Big Group Hug
Styles: instrumental rock, post-rock
Others: Mogwai, Pink Floyd, Talk Talk
Saso's debut album Big Group Hug continues where last year's Internet-only Warmed Up EP left off-- only this time, the music is darker and more sparse.
Taking a cue from Talk Talk, Pink Floyd, and Mogwai, the record begins on a good note with the title track. The short, but sweet composition is followed by "Bleed Bath", featuring a hilarious sound clip via Kramer from Seinfeld. This short sound clip marks the most unexpected moment of the album, which is not entirely bad, but not entirely good.
Which brings me to my main beef with the album: I can't listen to the entire album without brewing up my own suggestions and improvements. I know it's not my job to write the songs, yet as I listen to the album, I feel compelled to note missed opportunities and failed ideas. The album is not bad, by any means, but it seems that with every good, there's a bad-- and the bad outweighs the good by a fraction.
Example 1: The most rewarding moments on the album lie within its drawn-out, ambient sonics and minimal approach. None of the 10 songs flood you with climax after climax; they slowly build themselves to a modest climax, evident on the album's gem "Lazy Bones". Although this may be their strongest song, it ends prematurely, leaving me longing for more. The same case can be made with "Dimwit", an extremely lush instrumental piece that ends on the warmest organ I've heard in years, yet the song fades as the organ enters.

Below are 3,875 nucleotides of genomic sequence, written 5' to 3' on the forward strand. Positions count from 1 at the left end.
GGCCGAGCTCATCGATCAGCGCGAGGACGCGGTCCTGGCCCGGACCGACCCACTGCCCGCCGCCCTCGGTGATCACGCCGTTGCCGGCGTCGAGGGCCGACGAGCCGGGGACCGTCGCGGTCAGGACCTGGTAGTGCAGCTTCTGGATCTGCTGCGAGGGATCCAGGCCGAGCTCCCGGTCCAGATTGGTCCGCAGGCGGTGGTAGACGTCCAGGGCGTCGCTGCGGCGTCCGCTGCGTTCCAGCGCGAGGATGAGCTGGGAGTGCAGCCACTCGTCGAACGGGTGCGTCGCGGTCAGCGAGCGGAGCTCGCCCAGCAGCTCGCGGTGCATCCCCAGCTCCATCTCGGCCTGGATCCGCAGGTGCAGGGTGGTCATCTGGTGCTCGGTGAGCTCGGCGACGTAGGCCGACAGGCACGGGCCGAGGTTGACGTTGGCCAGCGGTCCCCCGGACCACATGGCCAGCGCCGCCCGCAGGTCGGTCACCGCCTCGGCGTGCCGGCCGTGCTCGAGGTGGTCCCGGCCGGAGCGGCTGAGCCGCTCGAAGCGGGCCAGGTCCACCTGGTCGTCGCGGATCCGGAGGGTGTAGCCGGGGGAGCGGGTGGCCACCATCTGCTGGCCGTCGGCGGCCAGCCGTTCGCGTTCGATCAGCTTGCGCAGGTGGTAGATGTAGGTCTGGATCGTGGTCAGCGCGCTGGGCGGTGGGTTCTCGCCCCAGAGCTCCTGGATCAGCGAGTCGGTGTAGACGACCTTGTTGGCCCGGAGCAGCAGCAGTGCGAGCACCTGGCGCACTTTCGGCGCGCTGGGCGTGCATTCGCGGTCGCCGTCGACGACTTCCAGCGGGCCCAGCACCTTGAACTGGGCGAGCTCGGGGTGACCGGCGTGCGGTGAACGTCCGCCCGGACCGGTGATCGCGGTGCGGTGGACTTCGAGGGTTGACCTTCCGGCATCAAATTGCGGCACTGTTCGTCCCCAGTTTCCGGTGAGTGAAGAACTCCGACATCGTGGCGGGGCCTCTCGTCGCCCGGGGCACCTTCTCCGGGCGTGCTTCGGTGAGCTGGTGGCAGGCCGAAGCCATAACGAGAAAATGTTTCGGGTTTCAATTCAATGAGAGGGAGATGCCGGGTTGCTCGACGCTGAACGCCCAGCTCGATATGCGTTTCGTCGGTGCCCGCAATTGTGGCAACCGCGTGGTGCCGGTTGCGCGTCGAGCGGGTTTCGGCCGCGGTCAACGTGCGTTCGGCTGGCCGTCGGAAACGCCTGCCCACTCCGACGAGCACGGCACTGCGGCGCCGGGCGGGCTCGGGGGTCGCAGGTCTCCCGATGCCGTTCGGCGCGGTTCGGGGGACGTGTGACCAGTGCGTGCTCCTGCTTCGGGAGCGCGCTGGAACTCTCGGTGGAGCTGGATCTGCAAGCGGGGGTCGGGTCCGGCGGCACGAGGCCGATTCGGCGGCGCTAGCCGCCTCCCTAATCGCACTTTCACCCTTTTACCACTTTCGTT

Example 2: Another rewarding aspect comes from the tasteful use of the instruments. The array of guitars are accompanied by drums only when necessary. This tasteful use of drums is as effective as having the drums pounding away. Also, the vocals are typically used tastefully and effectively. But unfortunately, the vocals are neither strong, nor unique; and I wouldn't mind never hearing "My Brain Hurts" again, which rudely disrupts the flow of the otherwise cohesive album with its cheesy lyrics and Pink Floyd-ish music.
There is no doubt that Saso has created an extremely beautiful record with emotion to spare, but throughout the 40 minutes of music, only a few parts manage to shine through. Overall, the album just seems too perfect and overproduced; it's not that every album needs white noise, dissonance, and conflicting notes, but it wouldn't hurt to explore some uncharted territories. The album just seems overly calculated and lacks any sort of uncomfortable moment, coming off a little tame.
But keep in mind Big Group Hug is Saso's first full-length album. Not many bands are so well-equipped and talented to pull off an album of this capacity. And although there were a lot of suggestions made in this review-- it's not my band -- and I'm confident that the band has the potential to create a near flawless album on their own terms.
1. Big Group Hug
2. Bleed Bath
3. Bird Brain
5. Lazy Bones
8. My Brain Hurts
9. All My Life
10. When the dust settles -- off with their heads